A U.S. Army veteran who had been desperate to have his family removed from Afghanistan said the Taliban was looking to behead them.
In an interview with Fox News, the former staff sergeant, an Afghan citizen, said that the local Taliban commanders knew him by his name in Kabul.
He said the Taliban went into his house last week, where there were photos of him in his uniform. Luckily, at that time, his family had already gone into hiding.
The veteran told the outlet the militant group had targeted his relatives for years since they recognized him as a “traitor” in 2007 after learning of his affiliation.
“I am an apostate, and so is my family because of my affiliation with the U.S. government,” he said. “My whole family will be beheaded.”
He said right after the militant group identified him as an enemy, his home had been attacked by gunfire, and bombings followed years later.
He said his sister and her husband were beaten brutally by the group, leaving the husband with ongoing injuries.
While his sister had fled the country after the assault, her spouse remained in the country and had tried to get to Kabul airport three times. He was beaten terribly by the Taliban in his second attempt, to the point that he had to be admitted to the hospital.
The army vet had left the country long before the 9/11 event after being discharged due to his traumatic brain injuries.
He said he had no regret working with the U.S. and Afghan governments and was ready to die so long as his family could be rescued.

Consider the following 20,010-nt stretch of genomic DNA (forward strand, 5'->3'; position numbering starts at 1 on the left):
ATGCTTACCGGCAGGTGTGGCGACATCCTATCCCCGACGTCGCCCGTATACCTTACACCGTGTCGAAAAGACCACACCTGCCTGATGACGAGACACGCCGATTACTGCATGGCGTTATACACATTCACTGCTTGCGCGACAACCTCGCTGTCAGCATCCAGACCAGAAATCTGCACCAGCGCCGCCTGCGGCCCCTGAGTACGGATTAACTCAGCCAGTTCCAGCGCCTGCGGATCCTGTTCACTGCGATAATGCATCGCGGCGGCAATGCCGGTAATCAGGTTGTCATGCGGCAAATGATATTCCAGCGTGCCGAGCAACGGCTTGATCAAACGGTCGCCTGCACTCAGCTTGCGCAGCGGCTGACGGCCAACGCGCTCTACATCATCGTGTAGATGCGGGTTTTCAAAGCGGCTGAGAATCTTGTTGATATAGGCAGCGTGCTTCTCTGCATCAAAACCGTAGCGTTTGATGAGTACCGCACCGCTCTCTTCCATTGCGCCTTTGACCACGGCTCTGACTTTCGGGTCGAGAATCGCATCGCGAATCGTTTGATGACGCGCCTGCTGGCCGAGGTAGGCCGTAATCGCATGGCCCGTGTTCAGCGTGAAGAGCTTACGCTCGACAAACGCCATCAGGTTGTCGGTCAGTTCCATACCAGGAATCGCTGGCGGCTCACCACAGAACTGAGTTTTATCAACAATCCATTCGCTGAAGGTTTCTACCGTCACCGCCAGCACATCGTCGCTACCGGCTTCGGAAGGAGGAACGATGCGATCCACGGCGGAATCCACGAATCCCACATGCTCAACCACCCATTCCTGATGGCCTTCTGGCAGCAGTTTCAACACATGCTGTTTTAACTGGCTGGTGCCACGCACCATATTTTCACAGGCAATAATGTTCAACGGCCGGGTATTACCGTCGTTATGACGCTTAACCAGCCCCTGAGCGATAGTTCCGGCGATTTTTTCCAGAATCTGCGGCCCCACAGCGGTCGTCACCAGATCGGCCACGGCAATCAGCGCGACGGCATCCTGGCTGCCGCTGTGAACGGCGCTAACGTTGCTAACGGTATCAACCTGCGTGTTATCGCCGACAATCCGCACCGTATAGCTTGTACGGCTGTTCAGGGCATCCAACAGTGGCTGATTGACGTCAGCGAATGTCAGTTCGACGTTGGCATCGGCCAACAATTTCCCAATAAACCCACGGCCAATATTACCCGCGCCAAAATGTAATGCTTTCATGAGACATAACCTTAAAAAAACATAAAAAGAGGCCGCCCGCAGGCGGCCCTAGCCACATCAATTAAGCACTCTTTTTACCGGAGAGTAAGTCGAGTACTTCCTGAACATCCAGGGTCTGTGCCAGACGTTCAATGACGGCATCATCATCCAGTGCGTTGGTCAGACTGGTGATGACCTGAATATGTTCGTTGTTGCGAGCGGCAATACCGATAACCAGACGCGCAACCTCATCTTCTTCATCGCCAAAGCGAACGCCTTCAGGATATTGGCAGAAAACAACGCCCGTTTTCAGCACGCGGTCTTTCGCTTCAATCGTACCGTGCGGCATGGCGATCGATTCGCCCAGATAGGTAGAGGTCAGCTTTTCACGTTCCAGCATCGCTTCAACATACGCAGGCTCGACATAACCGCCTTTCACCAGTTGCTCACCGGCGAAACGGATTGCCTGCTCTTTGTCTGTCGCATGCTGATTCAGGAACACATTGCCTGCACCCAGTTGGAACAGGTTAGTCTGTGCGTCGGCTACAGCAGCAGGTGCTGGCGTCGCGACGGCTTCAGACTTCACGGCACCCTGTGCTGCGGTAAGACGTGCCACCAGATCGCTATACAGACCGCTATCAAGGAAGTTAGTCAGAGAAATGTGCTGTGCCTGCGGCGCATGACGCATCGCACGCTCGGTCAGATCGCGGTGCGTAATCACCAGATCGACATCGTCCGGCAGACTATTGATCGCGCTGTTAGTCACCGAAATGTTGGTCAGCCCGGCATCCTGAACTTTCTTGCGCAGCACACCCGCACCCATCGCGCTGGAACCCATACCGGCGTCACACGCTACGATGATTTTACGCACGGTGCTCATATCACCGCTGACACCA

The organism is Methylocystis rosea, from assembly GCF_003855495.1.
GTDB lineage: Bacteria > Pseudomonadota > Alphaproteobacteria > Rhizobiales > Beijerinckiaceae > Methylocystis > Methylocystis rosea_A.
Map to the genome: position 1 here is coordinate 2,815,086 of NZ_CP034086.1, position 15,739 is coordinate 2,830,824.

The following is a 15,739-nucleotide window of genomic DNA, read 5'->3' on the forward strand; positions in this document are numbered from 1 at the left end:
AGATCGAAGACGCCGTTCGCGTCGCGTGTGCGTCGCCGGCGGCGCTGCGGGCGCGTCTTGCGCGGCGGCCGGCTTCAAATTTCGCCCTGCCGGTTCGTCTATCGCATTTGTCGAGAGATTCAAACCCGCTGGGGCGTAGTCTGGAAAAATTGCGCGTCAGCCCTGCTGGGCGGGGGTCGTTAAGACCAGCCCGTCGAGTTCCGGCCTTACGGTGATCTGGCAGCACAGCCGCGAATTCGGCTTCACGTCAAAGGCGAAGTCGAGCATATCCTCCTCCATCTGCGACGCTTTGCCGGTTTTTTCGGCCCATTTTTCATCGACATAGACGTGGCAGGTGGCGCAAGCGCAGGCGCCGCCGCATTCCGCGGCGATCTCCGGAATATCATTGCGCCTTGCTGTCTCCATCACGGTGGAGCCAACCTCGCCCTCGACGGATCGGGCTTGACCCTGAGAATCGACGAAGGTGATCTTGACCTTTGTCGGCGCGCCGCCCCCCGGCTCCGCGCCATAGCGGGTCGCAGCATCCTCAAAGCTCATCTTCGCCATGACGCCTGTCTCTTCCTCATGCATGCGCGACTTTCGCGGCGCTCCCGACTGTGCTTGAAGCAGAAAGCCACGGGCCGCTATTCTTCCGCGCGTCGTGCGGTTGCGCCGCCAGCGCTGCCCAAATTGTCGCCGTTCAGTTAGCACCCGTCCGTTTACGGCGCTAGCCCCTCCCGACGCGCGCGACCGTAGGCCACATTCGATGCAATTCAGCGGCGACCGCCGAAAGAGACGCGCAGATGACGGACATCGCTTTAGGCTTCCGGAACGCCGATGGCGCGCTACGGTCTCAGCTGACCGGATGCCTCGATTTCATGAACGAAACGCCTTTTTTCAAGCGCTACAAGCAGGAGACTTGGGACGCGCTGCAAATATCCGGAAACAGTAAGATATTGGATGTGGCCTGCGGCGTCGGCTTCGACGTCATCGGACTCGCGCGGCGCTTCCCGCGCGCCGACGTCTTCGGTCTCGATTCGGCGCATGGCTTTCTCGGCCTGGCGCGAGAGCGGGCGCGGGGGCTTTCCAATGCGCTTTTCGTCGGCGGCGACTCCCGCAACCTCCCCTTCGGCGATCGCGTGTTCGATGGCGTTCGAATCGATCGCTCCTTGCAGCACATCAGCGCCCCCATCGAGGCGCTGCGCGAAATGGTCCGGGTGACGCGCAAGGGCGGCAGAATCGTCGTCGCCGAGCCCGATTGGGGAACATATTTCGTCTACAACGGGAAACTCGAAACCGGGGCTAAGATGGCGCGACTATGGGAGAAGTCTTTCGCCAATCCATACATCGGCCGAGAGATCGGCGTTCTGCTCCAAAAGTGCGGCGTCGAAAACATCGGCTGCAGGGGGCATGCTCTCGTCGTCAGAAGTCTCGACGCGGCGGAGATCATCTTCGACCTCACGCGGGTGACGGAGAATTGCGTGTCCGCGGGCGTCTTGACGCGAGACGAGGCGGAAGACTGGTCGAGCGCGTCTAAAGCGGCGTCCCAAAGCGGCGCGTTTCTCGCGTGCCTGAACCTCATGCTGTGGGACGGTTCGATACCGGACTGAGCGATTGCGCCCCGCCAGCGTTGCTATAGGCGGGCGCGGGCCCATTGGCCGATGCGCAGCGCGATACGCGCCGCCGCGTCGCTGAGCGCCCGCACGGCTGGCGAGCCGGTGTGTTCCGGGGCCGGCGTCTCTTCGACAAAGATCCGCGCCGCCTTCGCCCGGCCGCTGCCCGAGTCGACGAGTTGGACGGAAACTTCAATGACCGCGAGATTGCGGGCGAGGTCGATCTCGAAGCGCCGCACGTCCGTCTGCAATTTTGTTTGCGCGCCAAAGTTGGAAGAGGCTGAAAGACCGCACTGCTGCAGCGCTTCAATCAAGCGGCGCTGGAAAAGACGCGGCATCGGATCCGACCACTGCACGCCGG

“This might have not happened if I had chosen to do something else,” the veteran told Fox News. “But I’m not ashamed. I’m proud to be an American staff sergeant. I would do it again and again.”
According to the outlet, the Taliban had required more information about him and his niece, a journalist, and activist who was vocal in her criticism of the group. She and other relatives had collaborated with the Afghan government.
He told Fox News that his niece had been walked out of the building at gunpoint after they forbid her from working in the newsroom. She had since constantly changed her place each day.
In an email, he demanded the U.S. President Joe Biden put more efforts into rescuing citizens like his family, or “step aside and let another make the tough decisions.”
“Do not betray us,” he wrote, noting that he was ready to die so long his family could successfully make it out of the Taliban’s reach.
The U.S. rescue mission would evacuate Americans in Afghanistan or those working with the U.S. Army and the Afghan government, who were the most vulnerable target of reprisals.
The Biden administration was confident that the rescue mission would be able to deliver everyone out of the country in time. But other officials such as England’s Defence Secretary Ben Wallace said some would be left behind.
Regarding the Thursday duel bombings outside of the airport that the ISIS-K claimed responsibility for, the army vet said the Taliban must also be held accountable.
The Thursday attack had killed at least 13 U.S. service members and more than 100 Afghans, including children, with many others injured.
Other opinions pointed the blame towards the thousands of terrorist prisoners being released by the Taliban when they took over the country.